The teenage Yves fled. “I started running.”Through the forest, day and night, no shoes and no idea of where he was heading. Fear drove him on, the relentlessness of it all causing his legs to hideously swell.Piles of putrefying bodies, sometimes 20 or 30 at a time, would come into sight on the road ahead as they tried to reach the relative safety of a police compound.

“You say, ‘OK, rest in peace’,” Yves says, crossing himself. “There is flies, it’s smelling. You can’t do anything.We have to cover the kids’ faces at the time.And we didn’t know where we are heading to.”

It should have been a 300 kilometre journey.Avoiding “the guns, the bombs” meant it stretched for an eternity more, the flight of a crow devoid of its anatomical compass.

But because he had lost contact with his brother’s family, he then moved on to the enormous Kakuma refugee camp in north-west Kenya. The thought was his brother might re-appear. Yves is now 31. For the past six years he has lived in Wodonga, working as a disability support worker with Albury’s Kalianna Enterprises.

He has also become a man of learning, recently meeting Charles Sturt University’s requirements for a bachelor’s degree in social science.It’s one of several qualifications he has racked up, despite his ongoing struggle with English.

His now-life quest stemmed from the time in 1999 when war was raging in Uganda.People were turning up with terrible injuries and because there was no nurse, he and others helped clean their wounds.

“When I got here (to Wodonga) I thought, ‘OK, let’s make it my career to help people’.And since I’ve been here I’ve just been studying.”

Yves is married to Edwidge – she too was in Kakuma, though romance bloomed much later – and they have had three children, aged 2, 4 and 6. Yves also has an older boy, now16.The terrible, all-pervading fear has gone.He is a relaxed, cheerful man.But that fear had gripped him so tightly, for so long, it once made him reluctant to share his story.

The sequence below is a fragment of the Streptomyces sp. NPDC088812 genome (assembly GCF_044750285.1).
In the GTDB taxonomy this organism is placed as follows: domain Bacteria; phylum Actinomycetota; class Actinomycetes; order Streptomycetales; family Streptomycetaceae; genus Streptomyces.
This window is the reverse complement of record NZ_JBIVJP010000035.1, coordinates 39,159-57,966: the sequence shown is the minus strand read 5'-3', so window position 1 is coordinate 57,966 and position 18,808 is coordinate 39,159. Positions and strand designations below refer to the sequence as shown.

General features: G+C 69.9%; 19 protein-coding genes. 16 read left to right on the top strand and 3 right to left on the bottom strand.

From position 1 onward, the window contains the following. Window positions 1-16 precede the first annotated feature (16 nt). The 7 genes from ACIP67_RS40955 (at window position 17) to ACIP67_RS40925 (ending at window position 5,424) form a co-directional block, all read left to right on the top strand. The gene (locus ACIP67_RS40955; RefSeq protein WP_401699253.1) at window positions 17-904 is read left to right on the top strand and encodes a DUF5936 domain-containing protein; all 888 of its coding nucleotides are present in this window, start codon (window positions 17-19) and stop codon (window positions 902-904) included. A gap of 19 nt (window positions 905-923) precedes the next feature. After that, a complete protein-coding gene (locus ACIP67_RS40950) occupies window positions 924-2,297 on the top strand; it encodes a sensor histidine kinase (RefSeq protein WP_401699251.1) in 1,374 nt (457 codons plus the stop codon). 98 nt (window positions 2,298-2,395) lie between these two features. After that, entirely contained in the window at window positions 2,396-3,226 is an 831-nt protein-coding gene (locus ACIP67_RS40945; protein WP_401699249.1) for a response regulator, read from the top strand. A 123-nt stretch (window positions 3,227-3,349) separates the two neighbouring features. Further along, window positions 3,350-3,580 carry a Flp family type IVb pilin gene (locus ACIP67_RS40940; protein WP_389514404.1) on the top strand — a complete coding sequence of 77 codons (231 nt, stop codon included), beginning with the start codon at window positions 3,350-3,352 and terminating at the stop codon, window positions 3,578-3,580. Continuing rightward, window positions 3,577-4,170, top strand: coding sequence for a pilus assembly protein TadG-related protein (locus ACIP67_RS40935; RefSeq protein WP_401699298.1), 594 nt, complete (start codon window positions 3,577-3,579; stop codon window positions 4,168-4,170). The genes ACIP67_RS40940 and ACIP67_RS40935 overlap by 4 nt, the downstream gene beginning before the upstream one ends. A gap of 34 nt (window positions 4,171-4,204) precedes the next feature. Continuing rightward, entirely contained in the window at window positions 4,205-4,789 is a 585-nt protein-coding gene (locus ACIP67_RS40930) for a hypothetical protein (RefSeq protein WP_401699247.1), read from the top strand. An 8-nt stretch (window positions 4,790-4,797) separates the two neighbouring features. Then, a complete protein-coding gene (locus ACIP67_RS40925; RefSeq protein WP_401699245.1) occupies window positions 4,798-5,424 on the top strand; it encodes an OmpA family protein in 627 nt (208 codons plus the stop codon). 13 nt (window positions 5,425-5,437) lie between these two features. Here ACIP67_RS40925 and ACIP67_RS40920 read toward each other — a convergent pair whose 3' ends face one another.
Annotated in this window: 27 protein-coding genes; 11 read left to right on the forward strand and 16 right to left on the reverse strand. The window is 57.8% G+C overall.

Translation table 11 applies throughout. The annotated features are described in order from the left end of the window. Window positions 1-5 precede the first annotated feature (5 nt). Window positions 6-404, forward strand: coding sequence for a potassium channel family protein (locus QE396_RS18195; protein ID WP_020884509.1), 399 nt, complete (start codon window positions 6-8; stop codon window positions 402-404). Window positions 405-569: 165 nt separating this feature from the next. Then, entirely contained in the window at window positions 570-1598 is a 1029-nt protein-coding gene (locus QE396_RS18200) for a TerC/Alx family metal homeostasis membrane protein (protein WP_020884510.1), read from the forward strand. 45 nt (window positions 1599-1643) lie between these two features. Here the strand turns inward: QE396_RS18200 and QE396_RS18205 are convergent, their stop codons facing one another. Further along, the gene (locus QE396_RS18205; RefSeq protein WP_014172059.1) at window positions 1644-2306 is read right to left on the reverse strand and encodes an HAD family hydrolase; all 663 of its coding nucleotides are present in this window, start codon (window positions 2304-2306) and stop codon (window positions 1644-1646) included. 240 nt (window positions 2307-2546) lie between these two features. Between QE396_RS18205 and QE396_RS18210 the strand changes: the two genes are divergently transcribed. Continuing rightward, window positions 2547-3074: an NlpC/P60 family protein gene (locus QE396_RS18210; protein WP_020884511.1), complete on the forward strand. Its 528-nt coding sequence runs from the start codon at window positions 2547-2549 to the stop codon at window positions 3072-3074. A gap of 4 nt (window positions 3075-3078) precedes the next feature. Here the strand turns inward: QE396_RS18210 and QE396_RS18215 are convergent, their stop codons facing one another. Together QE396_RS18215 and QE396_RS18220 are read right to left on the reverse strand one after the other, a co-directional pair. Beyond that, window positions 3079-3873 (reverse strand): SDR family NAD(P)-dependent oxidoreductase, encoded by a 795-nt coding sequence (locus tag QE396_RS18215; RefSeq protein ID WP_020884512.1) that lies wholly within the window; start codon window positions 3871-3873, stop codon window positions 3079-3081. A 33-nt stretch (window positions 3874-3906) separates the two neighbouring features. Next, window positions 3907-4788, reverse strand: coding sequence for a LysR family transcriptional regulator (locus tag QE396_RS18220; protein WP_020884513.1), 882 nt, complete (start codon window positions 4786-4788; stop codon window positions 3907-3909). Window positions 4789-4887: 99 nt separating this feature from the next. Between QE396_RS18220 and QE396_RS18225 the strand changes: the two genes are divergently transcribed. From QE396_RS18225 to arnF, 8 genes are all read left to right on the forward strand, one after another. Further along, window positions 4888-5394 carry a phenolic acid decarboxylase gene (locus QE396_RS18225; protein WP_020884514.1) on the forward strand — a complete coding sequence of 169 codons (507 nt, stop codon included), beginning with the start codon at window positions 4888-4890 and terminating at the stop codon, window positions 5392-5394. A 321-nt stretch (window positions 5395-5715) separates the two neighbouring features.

“Sometimes it’s very hard. I feel myself not comfortable, it’s very emotional,” he says.

It returns him though to the moment that set off that seemingly impossible desire to dodge an anonymous death in the camp.He raises his left hand, drawing his thumb and forefinger to about two inches apart.

With a quick twist he outlines a dirty, messy scrap of paper that by some miraculous opportunity he sighted. That brightly coloured feather floating in the drab mass of numbed misery.

Someone was sharing a contact from Australia. It was what Yveshad never given up on finding. An age passed before he saw it again. “It was a long process for that person to give me that address.”

But he did. And so Yves wrote, telling his story to a person “I don’t know”. Six more hungry months passed, then he got a reply from the Sanctuary Australia Foundation. The Coffs Harbour-based organisation helps re-settle government-approved humanitarian entrant refugees. And that includes people such as Yves from war zones around the world .

“When I went for the interview (with the Immigration Department) official, I feel like I’m leaving the camp,” he says. “I’m going to Australia. I’m starting a new life. I’m just now going to get a better life.”

Hope: Apolina Kakonga is full of joy for her children’s new future on the Border.

A mother’s dreamHE was killed in the never-relenting bloodshed. A husband lost, making for an albeit-remote opportunity lost forever.